MIT develops a humanoid robot that can perform acrobatic behaviors

MIT develops a humanoid robot that can perform acrobatic behaviors.
MIT develops a humanoid robot that can perform acrobatic behaviors. Credit: MIT

Building humanoid robots that can perform acrobatic movements, such as flips and spinning jumps, is very challenging in practice. It requires systematic approaches across hardware design, motion planning, and control.

In new work, MIT‘s Biomimetic Robotics Lab researchers have presented a new humanoid robot design supported by an actuator-aware kino-dynamic motion planner and a landing controller as part of a practical system design for highly dynamic motion control of the humanoid robot. This design, presented in a paper recently posted to arXiv (to be presented at Humanoids 2020 in July), could allow the humanoid robot to perform backflips and other acrobatic movements.

Once the MIT humanoid exits the simulation, its appearance will correspond to an upright version of Mini Cheetah. The robot’s torso and arms are very similar to Mini Cheetah, but the leg design is completely new and features redesigned actuators with higher power and better torque density.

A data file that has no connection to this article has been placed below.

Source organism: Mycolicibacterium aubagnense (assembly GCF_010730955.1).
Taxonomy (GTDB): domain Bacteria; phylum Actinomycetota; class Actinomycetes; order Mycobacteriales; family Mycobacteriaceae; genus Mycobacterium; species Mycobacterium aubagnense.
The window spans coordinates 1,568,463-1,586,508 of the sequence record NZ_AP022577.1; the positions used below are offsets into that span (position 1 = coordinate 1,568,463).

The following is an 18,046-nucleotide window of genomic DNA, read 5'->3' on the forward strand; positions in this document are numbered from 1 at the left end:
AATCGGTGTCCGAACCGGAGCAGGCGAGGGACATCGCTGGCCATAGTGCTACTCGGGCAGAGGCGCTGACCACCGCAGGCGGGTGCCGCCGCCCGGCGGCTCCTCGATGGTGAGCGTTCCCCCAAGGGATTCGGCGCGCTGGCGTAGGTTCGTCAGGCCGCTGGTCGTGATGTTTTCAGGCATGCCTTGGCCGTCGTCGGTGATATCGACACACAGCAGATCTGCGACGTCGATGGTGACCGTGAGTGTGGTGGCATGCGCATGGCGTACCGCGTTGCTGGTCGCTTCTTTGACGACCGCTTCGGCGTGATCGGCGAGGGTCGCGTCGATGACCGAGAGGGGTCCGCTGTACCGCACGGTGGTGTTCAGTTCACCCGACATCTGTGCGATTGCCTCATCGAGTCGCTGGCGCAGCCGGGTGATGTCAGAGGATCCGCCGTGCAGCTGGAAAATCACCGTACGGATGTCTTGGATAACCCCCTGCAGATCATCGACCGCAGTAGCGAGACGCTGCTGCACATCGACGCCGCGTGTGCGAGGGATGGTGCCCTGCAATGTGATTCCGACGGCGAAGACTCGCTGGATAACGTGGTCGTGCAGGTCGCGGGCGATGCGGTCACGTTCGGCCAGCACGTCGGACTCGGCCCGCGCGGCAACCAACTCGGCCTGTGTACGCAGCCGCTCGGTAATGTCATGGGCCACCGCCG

For this new leg design, the main focus is to enable smooth yet dynamic heel-to-toe movements that happen during human walking and running while maintaining low inertia for smooth interactions with ground contacts. MIT researchers hope to develop robust, low-inertia, and powerful legs that can mimic the actions of human legs.

The design strategy matters because the field of humanoid robots is presently dominated by hydraulically actuated robots and robots with series elastic actuators,” Matt Chignoli, who worked on the design, told IEEE Spectrum. “As we continue to improve the performance of our proprioceptive actuator technology, as we have done for this work, we aim to demonstrate that our unique combination of high torque density, high bandwidth force control, and the ability to mitigate impacts is optimal for highly dynamic locomotion of any legged robot, including humanoids.”

MIT puts a lot of effort into accurately simulating this research. They particularly model the physical constraints highlighted by the robot when it performs dynamic movements. The design of the MIT humanoid robot is considered complete, and the plan is to build it for real over the summer. The researchers hope that the humanoid thus constructed will be able to do parkour on difficult terrain.